Mitochondrial Complex III Deficiency with Ketoacidosis and Hyperglycemia Mimicking Neonatal Diabetes

  • Natascia AnastasioEmail author
  • Maja Tarailo-Graovac
  • Reem Al-Khalifah
  • Laurent Legault
  • Britt Drogemoller
  • Colin J.D. Ross
  • Wyeth W. Wasserman
  • Clara van Karnebeek
  • Daniela Buhas
Case Report
Part of the JIMD Reports book series (JIMD, volume 31)


Hyperglycemia is a rare presenting symptom of mitochondrial disorders. We report a case of a young girl who presented shortly after birth with ketoacidosis, hyperlactatemia, hyperammonemia, and insulin-responsive hyperglycemia. Initial metabolic work-up suggested mitochondrial dysfunction. Given our patient’s unusual presentation, whole-exome sequencing (WES) was performed on the parent–offspring trio. The patient was homozygous for the c.643C>T (p.Leu215Phe) variant in CYC1, a nuclear gene which encodes cytochrome c 1 , a subunit of respiratory chain complex III. Variants in this gene have only been previously reported in two patients with similar presentation, one of whom carries the same variant as our patient who is also of Sri Lankan origin.

Primary complex III deficiencies are rare and its phenotypes can vary significantly, even among patients with the same genotype.


Complex III CYC1 variant Neonatal diabetes Whole-exome sequencing (WES) 



We gratefully acknowledge the family for their participation in this study; Mrs. X. Han for Sanger sequencing; Mr. B. Sayson and Ms A. Ghani for consenting and data management; and Mrs. M. Higginson for DNA extraction, sample handling, and technical data (University of British Columbia, Vancouver, CA).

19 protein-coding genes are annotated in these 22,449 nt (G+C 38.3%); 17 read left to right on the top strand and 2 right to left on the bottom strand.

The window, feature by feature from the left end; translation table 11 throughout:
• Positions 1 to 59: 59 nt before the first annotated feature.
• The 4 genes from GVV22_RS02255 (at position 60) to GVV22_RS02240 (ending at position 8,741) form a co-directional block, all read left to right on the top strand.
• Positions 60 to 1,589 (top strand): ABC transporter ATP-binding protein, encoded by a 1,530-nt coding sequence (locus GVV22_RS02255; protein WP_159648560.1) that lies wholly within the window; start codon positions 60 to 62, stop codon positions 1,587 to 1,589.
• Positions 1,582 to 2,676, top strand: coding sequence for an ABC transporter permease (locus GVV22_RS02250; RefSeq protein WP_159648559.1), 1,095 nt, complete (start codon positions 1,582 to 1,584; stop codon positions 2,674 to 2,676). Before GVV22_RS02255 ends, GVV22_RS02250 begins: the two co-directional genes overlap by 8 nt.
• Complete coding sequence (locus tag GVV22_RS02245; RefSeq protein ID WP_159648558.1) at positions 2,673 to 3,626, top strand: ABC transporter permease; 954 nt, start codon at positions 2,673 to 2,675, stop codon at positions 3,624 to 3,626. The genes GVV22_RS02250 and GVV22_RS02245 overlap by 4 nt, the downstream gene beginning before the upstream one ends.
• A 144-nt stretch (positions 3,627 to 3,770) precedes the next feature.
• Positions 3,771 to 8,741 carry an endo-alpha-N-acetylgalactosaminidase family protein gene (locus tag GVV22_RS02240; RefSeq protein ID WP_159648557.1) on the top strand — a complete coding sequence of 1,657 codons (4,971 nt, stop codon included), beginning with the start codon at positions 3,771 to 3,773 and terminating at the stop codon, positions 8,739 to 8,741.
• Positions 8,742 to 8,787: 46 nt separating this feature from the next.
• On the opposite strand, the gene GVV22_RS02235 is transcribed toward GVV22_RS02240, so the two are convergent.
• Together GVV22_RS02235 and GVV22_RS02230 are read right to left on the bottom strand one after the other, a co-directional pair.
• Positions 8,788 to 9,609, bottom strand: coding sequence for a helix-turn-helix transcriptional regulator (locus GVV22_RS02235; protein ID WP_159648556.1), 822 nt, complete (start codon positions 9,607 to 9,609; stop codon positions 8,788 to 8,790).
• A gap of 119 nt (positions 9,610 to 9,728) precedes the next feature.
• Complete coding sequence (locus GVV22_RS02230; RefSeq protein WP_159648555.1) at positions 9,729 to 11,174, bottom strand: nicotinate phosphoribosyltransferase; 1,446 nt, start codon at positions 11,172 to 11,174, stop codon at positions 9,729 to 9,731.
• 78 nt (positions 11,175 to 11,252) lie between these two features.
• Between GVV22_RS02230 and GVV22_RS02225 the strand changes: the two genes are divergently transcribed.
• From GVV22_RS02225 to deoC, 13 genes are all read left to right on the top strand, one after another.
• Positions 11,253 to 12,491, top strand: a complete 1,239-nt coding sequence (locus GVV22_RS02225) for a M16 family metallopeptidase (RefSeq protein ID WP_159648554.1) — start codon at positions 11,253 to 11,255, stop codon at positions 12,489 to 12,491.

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Copyright information

© SSIEM and Springer-Verlag Berlin Heidelberg 2016

Authors and Affiliations

  • Natascia Anastasio
    • 1
    Email author
  • Maja Tarailo-Graovac
    • 2
  • Reem Al-Khalifah
    • 3
    • 4
  • Laurent Legault
    • 3
  • Britt Drogemoller
    • 5
  • Colin J.D. Ross
    • 6
  • Wyeth W. Wasserman
    • 7
  • Clara van Karnebeek
    • 8
  • Daniela Buhas
    • 1
  1. 1.Department of Medical GeneticsMcGill UniversityMontréalCanada
  2. 2.Centre for Molecular Medicine and Therapeutics, University of British ColumbiaVancouverCanada
  3. 3.Division of Pediatrics EndocrinologyMcGill UniversityMontréalCanada
  4. 4.Division of Pediatric EndocrinologyKing Saud UniversityRiyadhSaudi Arabia
  5. 5.Child & Family Research Institute, University of British ColumbiaVancouverCanada
  6. 6.Child & Family Research Institute, University of British ColumbiaVancouverCanada
  7. 7.Department of Medical GeneticsCentre for Molecular Medicine and Therapeutics, Child & Family Research Institute, University of British ColumbiaVancouverCanada
  8. 8.Department of PediatricsCentre for Molecular Medicine and Therapeutics, Child & Family Research Institute, University of British ColumbiaVancouverCanada

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